There is a fossil fueled hot water back up for periods when there is no sun. After water leaves the storage tank, it passes through a standard gas hot water heater that will heat the water unless it is already hot going in. To prevent the solar hot water (which can reach temperatures of 200 degrees) from burning people, there is a mixing valve to mix cold water in whenever the solar hot water exceeds 130 degrees.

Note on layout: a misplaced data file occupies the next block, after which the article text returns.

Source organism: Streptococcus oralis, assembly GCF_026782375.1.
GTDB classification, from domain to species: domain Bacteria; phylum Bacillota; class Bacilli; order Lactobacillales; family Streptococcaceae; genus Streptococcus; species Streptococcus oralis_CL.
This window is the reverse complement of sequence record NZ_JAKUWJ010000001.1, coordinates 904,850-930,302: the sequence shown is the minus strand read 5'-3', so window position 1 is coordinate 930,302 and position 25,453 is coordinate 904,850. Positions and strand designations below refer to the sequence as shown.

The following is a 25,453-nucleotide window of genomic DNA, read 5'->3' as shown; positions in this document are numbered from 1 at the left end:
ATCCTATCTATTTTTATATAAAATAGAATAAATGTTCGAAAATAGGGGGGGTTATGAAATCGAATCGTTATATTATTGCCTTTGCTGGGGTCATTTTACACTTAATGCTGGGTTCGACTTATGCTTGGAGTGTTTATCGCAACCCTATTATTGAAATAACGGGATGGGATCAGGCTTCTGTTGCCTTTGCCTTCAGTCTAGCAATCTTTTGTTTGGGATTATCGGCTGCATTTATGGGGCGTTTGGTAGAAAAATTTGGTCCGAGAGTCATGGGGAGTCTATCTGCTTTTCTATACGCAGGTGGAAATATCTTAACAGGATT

While the basic design of the system is simple, actually manufacturing and installing such a system is not such an easy matter. First, even though I did all of the work to install the system myself (and thus for free) the components I had to buy for the system were damn expensive. The 120 gallon storage tank, three 4X8 foot solar panels, circulating pump, differential controller, valves, plus 150 feet of cooper pipe and fittings and insulation cost about $8,000. That $8,000 actually represents . . . burning fossil fuels. Ironically, in my attempt to avoid burning fossil fuels, I had just purchased huge amounts of copper, aluminum, glass, plastic foam insulation — even some high tech microchips to run the differential controller. These are all items I generally try to avoid. The environmental damage associated with mining and smelting copper and aluminum and glass and making foam insulation are striking — what was I doing?!?